Greater focus needed on helping young women into work

The Office for National Statistics today published UK labour market data for the period from March to May 2017. The data released shows that 476,000 women aged 16-24, are out of work and full-time education.

Clearly, the issue of gender disparity is not just a technology sector problem, although this issue – particularly in senior roles – is rife at tech firms.

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The data shows that 136,000 women aged 16-24 who are actively seeking work, are unemployed and not in full-time education. A further 340,000 women aged 16-24 are classed as “economically inactive” and not in full-time education. They are “economically inactive” because they are not able to seek work currently or not able to start work immediately – often due to childcare – they do not count as “unemployed”.

The data suggested that 261,000 men aged 16-24 are economically inactive and not in full-time education – 79,000 fewer than the number of women.

Commenting, Young Women’s Trust chief executive Dr Carole Easton OBE said: “Young Women’s Trust welcomes the overall fall in unemployment and economic inactivity. We now need a real focus on supporting the nearly half a million young women who are still out of work and full-time education.”

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“Young women want to work and be financially independent. But Young Women’s Trust research shows that women still face significant barriers to work. Discrimination against women in job interviews remains rife and lots of women tell us the flexible hours they need to balance work with family are not available. In many cases, an hour’s childcare can cost more than an hour’s wages.”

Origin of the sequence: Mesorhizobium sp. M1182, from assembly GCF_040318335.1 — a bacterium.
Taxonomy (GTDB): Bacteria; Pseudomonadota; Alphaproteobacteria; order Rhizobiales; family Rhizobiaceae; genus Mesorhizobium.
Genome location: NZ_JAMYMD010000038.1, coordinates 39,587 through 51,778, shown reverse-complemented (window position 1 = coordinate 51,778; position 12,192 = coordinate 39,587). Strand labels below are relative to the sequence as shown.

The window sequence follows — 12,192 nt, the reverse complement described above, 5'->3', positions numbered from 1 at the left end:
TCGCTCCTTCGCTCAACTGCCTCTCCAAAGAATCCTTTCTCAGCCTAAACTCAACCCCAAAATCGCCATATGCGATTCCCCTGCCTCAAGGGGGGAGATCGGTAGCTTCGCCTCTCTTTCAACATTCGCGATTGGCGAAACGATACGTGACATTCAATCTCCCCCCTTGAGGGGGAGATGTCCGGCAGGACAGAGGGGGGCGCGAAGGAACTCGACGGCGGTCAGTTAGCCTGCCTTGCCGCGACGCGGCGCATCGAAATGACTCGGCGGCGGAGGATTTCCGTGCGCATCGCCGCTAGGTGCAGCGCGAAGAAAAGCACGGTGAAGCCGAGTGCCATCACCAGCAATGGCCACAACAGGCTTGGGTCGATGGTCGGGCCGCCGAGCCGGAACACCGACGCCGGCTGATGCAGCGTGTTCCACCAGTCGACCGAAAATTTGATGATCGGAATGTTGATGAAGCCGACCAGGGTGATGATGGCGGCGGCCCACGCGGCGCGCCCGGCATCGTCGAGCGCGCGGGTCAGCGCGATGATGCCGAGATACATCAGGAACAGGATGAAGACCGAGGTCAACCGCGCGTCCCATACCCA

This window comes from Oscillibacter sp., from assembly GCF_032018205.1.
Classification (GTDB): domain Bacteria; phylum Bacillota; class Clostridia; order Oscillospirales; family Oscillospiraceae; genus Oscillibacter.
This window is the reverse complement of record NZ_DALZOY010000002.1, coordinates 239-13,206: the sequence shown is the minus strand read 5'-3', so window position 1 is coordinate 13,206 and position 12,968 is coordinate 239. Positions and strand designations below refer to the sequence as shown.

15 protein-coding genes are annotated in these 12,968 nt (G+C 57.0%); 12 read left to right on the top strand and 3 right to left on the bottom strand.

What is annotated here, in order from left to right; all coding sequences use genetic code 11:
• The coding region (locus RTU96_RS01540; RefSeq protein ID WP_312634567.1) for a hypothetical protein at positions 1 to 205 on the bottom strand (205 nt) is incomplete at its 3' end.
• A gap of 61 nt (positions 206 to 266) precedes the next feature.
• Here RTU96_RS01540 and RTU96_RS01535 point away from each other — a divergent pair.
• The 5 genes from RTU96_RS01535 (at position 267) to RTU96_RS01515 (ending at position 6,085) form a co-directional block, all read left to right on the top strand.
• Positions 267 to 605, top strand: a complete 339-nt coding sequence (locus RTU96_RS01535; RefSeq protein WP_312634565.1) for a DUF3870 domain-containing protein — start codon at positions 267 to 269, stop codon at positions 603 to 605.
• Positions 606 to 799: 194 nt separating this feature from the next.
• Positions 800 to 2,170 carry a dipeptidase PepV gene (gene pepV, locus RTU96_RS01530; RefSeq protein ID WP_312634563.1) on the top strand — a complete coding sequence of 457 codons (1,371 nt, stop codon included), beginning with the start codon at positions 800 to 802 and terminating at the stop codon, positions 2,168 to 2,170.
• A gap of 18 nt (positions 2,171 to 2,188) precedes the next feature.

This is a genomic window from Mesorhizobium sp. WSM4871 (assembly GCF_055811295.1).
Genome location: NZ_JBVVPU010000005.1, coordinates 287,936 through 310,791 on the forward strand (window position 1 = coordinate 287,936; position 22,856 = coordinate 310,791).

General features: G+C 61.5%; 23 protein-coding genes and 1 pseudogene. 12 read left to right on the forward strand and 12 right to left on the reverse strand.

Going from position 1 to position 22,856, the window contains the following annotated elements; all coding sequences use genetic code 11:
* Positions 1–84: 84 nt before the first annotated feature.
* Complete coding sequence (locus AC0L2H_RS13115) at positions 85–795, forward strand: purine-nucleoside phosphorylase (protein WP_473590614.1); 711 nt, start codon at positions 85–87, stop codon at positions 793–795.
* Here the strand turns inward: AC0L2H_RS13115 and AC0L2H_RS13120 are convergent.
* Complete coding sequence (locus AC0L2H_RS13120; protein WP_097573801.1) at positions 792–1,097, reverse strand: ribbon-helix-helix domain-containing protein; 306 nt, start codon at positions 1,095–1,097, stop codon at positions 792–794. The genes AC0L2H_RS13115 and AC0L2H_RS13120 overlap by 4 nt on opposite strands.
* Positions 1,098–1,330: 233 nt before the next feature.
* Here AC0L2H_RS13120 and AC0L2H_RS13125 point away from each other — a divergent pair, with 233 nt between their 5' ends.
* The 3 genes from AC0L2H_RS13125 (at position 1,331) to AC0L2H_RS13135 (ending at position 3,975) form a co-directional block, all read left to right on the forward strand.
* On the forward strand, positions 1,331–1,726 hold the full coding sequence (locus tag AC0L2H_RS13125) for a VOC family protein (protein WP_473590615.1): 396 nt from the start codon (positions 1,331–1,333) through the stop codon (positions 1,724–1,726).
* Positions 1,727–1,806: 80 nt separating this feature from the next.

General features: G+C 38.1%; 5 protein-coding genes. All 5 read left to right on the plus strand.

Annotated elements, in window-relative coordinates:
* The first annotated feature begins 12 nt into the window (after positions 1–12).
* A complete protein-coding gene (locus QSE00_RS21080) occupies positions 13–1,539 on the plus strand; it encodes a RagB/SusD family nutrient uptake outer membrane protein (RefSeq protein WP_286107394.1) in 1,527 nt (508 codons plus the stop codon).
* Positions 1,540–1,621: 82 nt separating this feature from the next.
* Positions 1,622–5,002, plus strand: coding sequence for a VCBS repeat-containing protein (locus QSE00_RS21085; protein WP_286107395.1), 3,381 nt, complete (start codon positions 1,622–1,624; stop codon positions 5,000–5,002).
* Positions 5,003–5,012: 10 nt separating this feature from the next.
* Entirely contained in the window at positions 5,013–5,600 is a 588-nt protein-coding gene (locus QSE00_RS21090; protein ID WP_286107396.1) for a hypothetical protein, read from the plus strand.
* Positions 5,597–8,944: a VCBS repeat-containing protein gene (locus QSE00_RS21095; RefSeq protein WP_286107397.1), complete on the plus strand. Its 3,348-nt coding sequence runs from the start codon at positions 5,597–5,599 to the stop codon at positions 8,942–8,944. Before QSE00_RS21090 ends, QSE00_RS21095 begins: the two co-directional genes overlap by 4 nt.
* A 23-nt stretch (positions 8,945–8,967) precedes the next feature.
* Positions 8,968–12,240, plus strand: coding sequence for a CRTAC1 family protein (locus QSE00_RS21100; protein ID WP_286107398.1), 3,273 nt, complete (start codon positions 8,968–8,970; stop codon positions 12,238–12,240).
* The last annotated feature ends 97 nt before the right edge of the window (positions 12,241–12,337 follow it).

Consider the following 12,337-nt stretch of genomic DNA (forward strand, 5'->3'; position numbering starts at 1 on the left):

“As a result, young women are struggling to make ends meet and more than half say they are worried about the future. They are falling into debt, moving back in with their parents and putting their lives on hold.”

“Much more needs to be done to improve young people’s prospects. This means giving them the right skills and support to find jobs, ensuring decent and flexible jobs are available, and paying a proper living wage that doesn’t discriminate against age. This would benefit businesses and the economy too.”

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Young Women’s Trust research also shows that young women are struggling financially. The charity commissioned Populus Data Solutions to undertake a survey of young people between 27 June and 13 July 2016.

A representative sample of 4,014 18-30 year olds in Great Britain, from the Populus Live Online Panel, were surveyed. Young Women’s Trust’s survey found that 51% of young people are worried about their future, including 55% of young women, while the main issues young people raised were low pay, job insecurity and housing.

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Nick Ismail

Nick Ismail is a former editor for Information Age (from 2018 to 2022) before moving on to become Global Head of Brand Journalism at HCLTech. He has a particular interest in smart technologies, AI and...

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